The 60/40 portfolio model has been a mainstay of the investment world for decades, and for most of that time it has served investors very well. It calls for 60% of a portfolio to be allocated to equities to drive growth, and the remainder to be devoted to bonds to provide stability when financial markets encounter turbulence. Prices for bonds tend to be far more stable than those for equities, and bonds are also a useful source of income.
The model works well because equities and bonds tend to move in opposite directions: when equity prices rise, bond prices tend to fall, and vice versa. This means that, over time, the 60/40 portfolio should prove far less volatile than one devoted exclusively to either bonds or equities.
There have, of course, been times when that inverse correlation has broken down. No investment strategy is ever perfect. 2022 provides an example, with prices for bonds and equities falling in tandem. Prior to 2022, however, there were only two calendar years in which both stocks and bonds declined: 1931 and 1969.
The 60/40 model illustrates the vital role bonds can play in any portfolio. However, the ratio between equities and bonds can be varied to meet the differing risk appetites of investors. Increasing the allocation to bonds can make a portfolio more suitable for the most cautious investors, while dialling down exposure to fixed income can allow a portfolio to meet the needs of investors with higher risk appetites.
A portfolio aimed at low-risk investors would likely have an allocation of between 15% and 40% to equities, with the remainder composed of bonds. A suitable ratio for medium-risk investors could be up to 60% in equities and the balance in bonds. Finally, a high-risk appetite could be served by allocating 70% upwards to equities.
The mixture of bonds in the portfolio can also be varied to suit varying risk appetites. Bonds issued by governments of advanced economies tend to be regarded as among the safest investment instruments in the world. Indeed, these bonds are considered safe havens and in times of geopolitical or financial turbulence their prices tend to shoot up due to investor demand.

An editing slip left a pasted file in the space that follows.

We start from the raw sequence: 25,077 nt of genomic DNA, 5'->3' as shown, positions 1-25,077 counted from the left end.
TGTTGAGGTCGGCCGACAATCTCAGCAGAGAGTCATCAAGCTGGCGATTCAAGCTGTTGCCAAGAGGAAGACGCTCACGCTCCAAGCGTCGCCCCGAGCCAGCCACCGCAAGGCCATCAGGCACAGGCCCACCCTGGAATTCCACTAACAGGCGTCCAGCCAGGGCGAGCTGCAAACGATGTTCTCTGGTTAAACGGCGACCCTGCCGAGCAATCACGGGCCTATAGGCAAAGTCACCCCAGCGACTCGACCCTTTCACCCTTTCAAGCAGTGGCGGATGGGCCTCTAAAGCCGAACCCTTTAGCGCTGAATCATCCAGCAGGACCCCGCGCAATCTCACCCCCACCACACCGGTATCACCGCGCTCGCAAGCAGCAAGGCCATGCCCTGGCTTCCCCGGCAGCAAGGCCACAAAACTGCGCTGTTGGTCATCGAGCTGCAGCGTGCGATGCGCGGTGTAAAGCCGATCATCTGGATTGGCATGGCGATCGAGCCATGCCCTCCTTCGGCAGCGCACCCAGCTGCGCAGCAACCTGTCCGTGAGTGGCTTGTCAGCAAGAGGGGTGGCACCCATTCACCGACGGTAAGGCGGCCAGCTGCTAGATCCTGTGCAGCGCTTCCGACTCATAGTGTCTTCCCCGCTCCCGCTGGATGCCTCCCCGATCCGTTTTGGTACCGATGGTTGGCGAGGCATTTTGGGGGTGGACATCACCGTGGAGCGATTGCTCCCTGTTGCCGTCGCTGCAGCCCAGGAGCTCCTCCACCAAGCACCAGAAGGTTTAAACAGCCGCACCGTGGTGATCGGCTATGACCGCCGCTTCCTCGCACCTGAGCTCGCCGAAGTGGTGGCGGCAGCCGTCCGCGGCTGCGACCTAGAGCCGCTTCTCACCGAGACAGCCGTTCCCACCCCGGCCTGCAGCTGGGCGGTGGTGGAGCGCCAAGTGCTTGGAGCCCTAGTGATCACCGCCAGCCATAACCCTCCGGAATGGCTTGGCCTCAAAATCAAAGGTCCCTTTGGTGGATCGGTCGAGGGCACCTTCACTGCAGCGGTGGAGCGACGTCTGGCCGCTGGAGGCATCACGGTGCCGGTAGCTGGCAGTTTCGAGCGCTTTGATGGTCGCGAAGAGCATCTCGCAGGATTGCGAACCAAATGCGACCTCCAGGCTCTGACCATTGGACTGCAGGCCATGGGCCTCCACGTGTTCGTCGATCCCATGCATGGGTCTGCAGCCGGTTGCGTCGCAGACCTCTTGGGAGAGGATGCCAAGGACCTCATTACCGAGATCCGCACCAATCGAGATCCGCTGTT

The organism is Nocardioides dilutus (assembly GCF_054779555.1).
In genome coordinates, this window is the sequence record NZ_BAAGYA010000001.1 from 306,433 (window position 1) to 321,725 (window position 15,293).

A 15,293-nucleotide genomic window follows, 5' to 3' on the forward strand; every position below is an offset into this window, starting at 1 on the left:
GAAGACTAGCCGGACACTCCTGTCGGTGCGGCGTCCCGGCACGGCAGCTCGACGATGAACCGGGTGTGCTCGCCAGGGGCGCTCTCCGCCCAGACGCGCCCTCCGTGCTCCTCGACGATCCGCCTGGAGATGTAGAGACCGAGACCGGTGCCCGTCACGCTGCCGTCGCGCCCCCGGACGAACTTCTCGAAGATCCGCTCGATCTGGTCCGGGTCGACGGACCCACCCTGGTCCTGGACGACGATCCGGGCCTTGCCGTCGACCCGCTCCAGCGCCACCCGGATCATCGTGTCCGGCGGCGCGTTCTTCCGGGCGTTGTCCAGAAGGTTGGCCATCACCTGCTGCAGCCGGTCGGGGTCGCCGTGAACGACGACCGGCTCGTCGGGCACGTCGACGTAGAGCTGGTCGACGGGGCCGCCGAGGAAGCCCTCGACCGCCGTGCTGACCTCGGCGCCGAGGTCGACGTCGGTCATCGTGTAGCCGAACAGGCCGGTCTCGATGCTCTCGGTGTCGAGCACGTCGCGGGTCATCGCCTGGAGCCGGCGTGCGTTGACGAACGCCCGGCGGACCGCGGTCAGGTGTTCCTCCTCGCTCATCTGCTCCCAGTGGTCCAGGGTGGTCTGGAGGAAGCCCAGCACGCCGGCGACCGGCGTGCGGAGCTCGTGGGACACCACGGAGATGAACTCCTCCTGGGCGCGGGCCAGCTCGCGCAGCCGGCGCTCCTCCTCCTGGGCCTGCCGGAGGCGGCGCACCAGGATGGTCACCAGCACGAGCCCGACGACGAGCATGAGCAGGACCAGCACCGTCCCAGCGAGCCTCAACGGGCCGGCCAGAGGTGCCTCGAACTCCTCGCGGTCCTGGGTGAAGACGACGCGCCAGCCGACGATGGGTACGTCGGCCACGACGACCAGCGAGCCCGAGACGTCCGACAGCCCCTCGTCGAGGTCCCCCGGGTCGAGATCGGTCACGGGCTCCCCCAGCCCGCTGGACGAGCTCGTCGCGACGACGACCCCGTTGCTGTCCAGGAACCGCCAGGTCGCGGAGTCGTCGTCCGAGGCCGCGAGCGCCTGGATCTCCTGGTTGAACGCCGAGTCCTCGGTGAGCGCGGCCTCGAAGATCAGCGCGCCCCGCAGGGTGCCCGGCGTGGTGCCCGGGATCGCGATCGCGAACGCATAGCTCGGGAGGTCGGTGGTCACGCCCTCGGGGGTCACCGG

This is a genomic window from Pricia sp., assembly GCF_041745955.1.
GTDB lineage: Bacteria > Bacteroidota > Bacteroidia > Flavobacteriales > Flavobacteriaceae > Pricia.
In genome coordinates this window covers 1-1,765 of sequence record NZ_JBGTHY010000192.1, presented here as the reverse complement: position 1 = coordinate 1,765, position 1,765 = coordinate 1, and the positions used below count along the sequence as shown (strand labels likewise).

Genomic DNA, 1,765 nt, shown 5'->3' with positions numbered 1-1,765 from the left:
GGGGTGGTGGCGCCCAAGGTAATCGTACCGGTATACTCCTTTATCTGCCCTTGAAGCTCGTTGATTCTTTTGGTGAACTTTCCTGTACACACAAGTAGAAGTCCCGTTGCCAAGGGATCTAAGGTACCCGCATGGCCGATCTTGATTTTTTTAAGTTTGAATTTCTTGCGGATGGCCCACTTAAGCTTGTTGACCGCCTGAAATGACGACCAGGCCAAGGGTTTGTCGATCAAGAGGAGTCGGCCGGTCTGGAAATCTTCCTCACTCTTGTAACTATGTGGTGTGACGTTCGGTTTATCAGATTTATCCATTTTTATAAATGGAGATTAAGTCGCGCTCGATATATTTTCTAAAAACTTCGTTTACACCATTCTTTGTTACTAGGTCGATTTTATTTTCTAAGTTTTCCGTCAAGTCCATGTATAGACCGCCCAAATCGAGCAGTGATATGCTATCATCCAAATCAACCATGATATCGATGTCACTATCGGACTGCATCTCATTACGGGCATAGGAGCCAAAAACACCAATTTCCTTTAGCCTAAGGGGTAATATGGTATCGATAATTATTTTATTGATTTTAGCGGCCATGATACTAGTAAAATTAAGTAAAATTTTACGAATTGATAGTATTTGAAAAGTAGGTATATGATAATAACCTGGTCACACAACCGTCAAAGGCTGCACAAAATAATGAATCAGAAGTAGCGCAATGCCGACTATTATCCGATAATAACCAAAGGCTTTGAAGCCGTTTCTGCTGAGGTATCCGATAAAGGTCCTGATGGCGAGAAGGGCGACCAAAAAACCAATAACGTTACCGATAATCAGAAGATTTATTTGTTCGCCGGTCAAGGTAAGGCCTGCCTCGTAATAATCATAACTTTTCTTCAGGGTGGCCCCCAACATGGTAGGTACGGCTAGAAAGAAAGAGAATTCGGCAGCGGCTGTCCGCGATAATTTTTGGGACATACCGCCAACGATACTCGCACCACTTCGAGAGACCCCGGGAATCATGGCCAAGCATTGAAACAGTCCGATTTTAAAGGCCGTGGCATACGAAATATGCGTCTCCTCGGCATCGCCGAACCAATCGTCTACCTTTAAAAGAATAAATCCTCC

Corporate bonds come below government bonds in the safety pecking order, but there is a large range within the corporate bond sector. Bonds issued by very large companies that have been around for decades, and which have a strong range of brands that benefit from steady demand, are highly valued in terms of safety. These bonds fall into the category known as investment grade.
Finally, there are high-yield bonds: those issued by startup companies, capital-intensive firms with high debt ratios, or businesses that have fallen on hard times and are trying to mount a recovery. These are riskier than investment-grade bonds, and investors are compensated for this risk with higher yields.
Depending on the risk appetite of an individual investor, it is possible to build a portfolio composed of a variety of asset classes, including an allocation of bonds – comprising a mix of government and corporate bonds – that matches their appetite.
Disclaimer: Australian Bond Exchange Pty Ltd ACN 605 038 935 AFSL 484453 (ABE). This article is intended to provide general information of an educational nature only. It does not constitute the provision of personal advice and does not take into account your personal objectives, financial situation or needs. Before investing with ABE, you should consider the appropriateness of the investment to your particular financial and taxation situation and consider obtaining independent advice before making an investment. Examples in this article are for illustration purposes only and are not a recommendation to buy, sell or hold a particular investment. ABE makes no representation or guarantee as to the availability of a bond with the characteristics described in this article or that an investment made by you will generate the returns in the illustration. Past performance is not an indication of future performance. Investing with ABE is subject to our Client Services and Custody Agreement Terms and Conditions and Financial Services Guide.